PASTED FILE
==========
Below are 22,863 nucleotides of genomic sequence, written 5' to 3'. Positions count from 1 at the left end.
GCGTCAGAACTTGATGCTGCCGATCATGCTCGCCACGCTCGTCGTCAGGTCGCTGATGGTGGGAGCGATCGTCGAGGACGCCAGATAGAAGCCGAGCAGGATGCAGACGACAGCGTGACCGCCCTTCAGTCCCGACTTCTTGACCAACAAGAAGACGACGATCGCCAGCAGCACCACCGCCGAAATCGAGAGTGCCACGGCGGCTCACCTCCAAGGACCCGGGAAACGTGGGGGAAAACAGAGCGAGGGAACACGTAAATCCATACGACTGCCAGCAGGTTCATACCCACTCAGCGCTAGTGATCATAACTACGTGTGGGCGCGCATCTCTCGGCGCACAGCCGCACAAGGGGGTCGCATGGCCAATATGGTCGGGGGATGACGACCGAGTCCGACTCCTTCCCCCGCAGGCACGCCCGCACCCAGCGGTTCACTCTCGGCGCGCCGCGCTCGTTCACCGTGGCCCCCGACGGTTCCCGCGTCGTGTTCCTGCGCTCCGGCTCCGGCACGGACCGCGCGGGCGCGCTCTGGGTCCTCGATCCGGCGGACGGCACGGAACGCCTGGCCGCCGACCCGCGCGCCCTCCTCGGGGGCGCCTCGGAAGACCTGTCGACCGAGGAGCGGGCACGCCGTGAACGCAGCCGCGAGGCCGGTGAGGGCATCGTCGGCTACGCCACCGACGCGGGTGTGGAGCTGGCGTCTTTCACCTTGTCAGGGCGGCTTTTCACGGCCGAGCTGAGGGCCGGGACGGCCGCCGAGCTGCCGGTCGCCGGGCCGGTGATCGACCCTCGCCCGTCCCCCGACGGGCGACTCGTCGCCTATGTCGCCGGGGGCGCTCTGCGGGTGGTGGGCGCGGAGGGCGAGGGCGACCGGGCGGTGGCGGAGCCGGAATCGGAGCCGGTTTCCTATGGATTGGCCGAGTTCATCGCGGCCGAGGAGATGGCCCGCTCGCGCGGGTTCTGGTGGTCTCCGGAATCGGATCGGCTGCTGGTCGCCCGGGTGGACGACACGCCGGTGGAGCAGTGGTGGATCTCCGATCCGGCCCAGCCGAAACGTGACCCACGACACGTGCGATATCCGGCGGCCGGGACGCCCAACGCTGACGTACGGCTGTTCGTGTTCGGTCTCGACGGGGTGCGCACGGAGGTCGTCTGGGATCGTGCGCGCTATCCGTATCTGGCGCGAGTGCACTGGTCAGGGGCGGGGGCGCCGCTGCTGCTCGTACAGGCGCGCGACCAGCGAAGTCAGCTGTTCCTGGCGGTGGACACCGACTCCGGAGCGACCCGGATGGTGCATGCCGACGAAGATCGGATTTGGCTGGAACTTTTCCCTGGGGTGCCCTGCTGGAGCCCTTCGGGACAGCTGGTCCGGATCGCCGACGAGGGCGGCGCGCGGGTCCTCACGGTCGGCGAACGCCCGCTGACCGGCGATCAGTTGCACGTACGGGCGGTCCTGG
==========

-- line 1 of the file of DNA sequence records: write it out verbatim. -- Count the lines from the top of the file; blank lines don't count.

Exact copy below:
Below are 22,863 nucleotides of genomic sequence, written 5' to 3'. Positions count from 1 at the left end.